New syndrome of hypertension related to new cancer therapies emerges
The mechanisms underlying vascular endothelial growth factor (VEGF)-inhibitor-induced hypertension need to be better understood and clear guidelines and improved management are needed, according to a recent review.
New cancer therapies, particularly agents that block VEGF signaling, have improved the outlook for patients with some cancers and are now used as a first line therapy for some tumors. However, almost 100% of patients who take VEGF inhibitors (VEGFIs) develop high blood pressure, and a subset develops severe hypertension.
"Exactly how VEGFIs cause hypertension is unknown. However, what is clear is that inhibition of VEGF in the vasculature directly increases blood pressure because hypertension develops acutely in response to VEGFIs and blood pressure returns to normal once the treatment is stopped," said senior investigator Rhian M. Touyz, MD, PhD, of the Institute of Cardiovascular and Medical Sciences, University of Glasgow, Scotland. He was corresponding author of the review article, published in the Canadian Journal of Cardiology (2014; doi:10.1016/j.cjca.2014.02.011).
Angiogenesis inhibitors are a new class of cancer drugs that are designed to prevent the formation of new blood vessels, thereby stopping or slowing the growth or spread of tumors. Angiogenesis requires the binding of signaling molecules, such as VEGF, to receptors on the surface of normal endothelial cells.
When VEGF and other endothelial growth factors bind to their receptors on endothelial cells, signals within these cells are initiated that promote the growth and survival of new blood vessels, which are necessary for tumor growth. Angiogenesis inhibitors interfere with various steps in this process.
Increased blood pressure has been observed in every trial involving VEGFIs and is the most common cardiovascular complication; it has an associated increased risk of fatal adverse cardiovascular events.
Some studies have suggested that VEGFI-induced hypertension is toxicity that is mechanism-dependent and on-target. This has led to the concept that hypertension might be indicative of effective VEGF inhibition and a positive antiangiogenic response, and as such could be a biomarker of a favorable outcome from VEGFI treatment.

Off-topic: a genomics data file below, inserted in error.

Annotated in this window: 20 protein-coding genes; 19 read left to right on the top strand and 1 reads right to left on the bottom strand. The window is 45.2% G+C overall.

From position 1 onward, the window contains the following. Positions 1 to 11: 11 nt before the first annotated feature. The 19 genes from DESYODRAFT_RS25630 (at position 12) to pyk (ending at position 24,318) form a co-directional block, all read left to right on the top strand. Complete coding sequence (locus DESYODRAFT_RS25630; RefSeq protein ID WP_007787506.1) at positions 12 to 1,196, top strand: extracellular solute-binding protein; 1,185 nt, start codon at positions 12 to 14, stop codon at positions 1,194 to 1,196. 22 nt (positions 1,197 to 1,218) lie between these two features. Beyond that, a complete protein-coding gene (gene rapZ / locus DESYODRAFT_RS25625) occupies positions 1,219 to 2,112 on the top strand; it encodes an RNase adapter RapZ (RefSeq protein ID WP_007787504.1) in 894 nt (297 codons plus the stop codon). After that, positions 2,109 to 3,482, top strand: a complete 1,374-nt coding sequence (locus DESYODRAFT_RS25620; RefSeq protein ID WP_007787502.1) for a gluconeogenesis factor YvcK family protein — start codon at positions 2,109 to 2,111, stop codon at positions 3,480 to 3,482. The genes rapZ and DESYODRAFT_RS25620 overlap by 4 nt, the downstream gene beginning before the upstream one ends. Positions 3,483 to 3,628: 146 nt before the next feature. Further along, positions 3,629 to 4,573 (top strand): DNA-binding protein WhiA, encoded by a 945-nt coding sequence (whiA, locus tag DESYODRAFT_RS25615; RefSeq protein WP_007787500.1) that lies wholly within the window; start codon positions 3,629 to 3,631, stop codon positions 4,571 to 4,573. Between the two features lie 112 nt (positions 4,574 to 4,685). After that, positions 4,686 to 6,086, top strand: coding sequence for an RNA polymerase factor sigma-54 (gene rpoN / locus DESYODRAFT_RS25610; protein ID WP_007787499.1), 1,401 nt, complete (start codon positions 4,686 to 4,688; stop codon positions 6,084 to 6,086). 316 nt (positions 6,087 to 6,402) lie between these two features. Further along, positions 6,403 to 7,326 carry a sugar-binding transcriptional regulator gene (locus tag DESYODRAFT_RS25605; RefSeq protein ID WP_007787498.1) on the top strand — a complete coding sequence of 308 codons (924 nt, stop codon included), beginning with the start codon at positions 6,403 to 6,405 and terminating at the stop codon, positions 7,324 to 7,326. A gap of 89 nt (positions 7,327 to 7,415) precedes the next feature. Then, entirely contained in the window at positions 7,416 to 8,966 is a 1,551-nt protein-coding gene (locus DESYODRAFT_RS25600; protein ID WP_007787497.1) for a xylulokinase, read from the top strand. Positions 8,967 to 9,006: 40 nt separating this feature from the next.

"This further adds to the challenges, because improved cancer responsiveness might thus be associated with potentially greater cardiovascular risk," noted Touyz.
The exact factors that predispose to VEGFI-induced hypertension still remain to be established, the investigators stated. However, risk factors that have been associated with VEGFI-induced hypertension include a previous history of hypertension, combination therapy with more than one anti-VEGFI, older than 65 years, smoking, and possibly high cholesterol. Body mass index, renal function, race, a family history of hypertension, and cardiovascular disease do not seem to predict development of hypertension with VEGFI treatment.
The investigators recommend that management of hypertension in patients being treated with VEGFIs should be aimed at reducing the risk of short-term morbidity associated with hypertension while maintaining effective dosing of antiangiogenic therapy for optimal cancer treatment. Expert opinion recommends that patients be fully assessed for hypertension and cardiovascular disease before VEGFI treatment, monitor blood pressure frequently, and aggressively treat hypertension to target (less than 140/90 mm Hg).